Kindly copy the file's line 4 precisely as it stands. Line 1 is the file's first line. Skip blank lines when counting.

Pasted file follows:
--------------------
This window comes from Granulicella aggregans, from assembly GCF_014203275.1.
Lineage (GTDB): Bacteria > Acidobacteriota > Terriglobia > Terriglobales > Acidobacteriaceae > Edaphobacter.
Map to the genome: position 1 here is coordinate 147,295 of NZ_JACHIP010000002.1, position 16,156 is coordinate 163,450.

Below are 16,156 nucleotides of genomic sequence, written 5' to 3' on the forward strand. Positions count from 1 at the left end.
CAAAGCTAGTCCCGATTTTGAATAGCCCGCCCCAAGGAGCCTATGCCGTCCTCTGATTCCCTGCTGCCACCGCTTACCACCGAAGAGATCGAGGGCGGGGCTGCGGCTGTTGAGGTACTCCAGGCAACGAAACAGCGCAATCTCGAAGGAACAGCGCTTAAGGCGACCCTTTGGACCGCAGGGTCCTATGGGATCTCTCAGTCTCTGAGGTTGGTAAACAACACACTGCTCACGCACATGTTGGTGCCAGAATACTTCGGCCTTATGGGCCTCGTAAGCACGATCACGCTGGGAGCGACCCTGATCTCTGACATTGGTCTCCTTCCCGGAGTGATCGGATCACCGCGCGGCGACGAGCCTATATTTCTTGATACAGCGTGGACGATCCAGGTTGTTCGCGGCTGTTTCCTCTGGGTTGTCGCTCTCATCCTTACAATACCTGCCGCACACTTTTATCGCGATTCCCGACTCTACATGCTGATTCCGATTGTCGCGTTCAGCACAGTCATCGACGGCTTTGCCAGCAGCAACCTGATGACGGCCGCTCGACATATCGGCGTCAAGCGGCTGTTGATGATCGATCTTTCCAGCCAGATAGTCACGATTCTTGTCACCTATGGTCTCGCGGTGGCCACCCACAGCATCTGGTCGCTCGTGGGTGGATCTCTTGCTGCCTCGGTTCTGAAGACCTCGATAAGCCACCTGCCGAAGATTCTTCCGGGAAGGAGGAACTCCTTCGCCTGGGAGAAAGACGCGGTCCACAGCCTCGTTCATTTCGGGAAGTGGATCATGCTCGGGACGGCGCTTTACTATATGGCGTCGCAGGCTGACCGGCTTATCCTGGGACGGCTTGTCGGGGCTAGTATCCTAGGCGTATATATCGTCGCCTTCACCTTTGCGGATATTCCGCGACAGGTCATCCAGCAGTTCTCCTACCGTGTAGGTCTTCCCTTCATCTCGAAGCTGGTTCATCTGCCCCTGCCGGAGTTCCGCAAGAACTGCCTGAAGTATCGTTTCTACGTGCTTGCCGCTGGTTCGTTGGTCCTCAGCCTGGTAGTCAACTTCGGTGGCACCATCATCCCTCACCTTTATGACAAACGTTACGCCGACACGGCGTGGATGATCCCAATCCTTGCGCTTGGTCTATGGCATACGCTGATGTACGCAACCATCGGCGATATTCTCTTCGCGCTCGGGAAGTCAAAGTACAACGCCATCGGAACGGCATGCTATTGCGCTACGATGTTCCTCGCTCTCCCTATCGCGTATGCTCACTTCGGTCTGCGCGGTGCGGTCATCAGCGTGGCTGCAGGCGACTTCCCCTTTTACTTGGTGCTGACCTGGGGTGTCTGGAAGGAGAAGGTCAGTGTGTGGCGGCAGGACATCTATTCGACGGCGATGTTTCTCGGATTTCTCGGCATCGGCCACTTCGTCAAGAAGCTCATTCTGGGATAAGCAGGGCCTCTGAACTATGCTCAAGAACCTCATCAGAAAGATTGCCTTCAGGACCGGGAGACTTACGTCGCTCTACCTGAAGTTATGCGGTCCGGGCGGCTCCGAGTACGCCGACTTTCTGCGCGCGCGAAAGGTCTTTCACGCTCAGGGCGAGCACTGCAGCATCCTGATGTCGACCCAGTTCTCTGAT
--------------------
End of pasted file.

Below are 16,156 nucleotides of genomic sequence, written 5' to 3' on the forward strand. Positions count from 1 at the left end.